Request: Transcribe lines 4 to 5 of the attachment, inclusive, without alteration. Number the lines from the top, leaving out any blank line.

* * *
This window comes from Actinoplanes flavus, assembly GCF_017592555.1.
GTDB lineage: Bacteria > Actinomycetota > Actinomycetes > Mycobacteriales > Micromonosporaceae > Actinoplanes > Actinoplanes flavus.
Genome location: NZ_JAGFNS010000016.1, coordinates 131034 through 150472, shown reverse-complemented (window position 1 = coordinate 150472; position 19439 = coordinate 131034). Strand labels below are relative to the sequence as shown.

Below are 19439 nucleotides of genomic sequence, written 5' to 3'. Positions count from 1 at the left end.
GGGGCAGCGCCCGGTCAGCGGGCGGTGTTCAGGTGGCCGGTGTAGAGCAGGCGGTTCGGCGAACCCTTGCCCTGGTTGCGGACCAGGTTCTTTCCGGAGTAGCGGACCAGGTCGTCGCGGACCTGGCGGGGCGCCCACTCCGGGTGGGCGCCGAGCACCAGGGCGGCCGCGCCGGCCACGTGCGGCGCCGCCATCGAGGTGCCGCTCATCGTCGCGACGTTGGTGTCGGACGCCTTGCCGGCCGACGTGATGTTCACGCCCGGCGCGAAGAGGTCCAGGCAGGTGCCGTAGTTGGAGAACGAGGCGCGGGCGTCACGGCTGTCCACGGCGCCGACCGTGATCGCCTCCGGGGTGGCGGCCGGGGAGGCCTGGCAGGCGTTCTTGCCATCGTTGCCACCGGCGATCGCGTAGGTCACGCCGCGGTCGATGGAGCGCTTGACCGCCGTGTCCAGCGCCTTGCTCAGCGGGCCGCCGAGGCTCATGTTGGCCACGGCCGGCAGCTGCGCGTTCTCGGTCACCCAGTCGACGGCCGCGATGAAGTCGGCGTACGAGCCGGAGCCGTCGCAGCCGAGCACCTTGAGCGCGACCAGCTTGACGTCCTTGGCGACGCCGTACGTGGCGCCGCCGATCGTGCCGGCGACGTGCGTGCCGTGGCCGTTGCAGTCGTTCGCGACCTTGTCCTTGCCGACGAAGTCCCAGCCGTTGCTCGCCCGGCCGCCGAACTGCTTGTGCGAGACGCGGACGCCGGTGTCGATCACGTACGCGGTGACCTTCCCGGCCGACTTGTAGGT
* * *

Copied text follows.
Below are 19439 nucleotides of genomic sequence, written 5' to 3'. Positions count from 1 at the left end.
GGGGCAGCGCCCGGTCAGCGGGCGGTGTTCAGGTGGCCGGTGTAGAGCAGGCGGTTCGGCGAACCCTTGCCCTGGTTGCGGACCAGGTTCTTTCCGGAGTAGCGGACCAGGTCGTCGCGGACCTGGCGGGGCGCCCACTCCGGGTGGGCGCCGAGCACCAGGGCGGCCGCGCCGGCCACGTGCGGCGCCGCCATCGAGGTGCCGCTCATCGTCGCGACGTTGGTGTCGGACGCCTTGCCGGCCGACGTGATGTTCACGCCCGGCGCGAAGAGGTCCAGGCAGGTGCCGTAGTTGGAGAACGAGGCGCGGGCGTCACGGCTGTCCACGGCGCCGACCGTGATCGCCTCCGGGGTGGCGGCCGGGGAGGCCTGGCAGGCGTTCTTGCCATCGTTGCCACCGGCGATCGCGTAGGTCACGCCGCGGTCGATGGAGCGCTTGACCGCCGTGTCCAGCGCCTTGCTCAGCGGGCCGCCGAGGCTCATGTTGGCCACGGCCGGCAGCTGCGCGTTCTCGGTCACCCAGTCGACGGCCGCGATGAAGTCGGCGTACGAGCCGGAGCCGTCGCAGCCGAGCACCTTGAGCGCGACCAGCTTGACGTCCTTGGCGACGCCGTACGTGGCGCCGCCGATCGTGCCGGCGACGTGCGTGCCGTGGCCGTTGCAGTCGTTCGCGACCTTGTCCTTGCCGACGAAGTCCCAGCCGTTGCTCGCCCGGCCGCCGAACTGCTTGTGCGAGACGCGGACGCCGGTGTCGATCACGTACGCGGTGACCTTCCCGGCCGACTTGTAGGT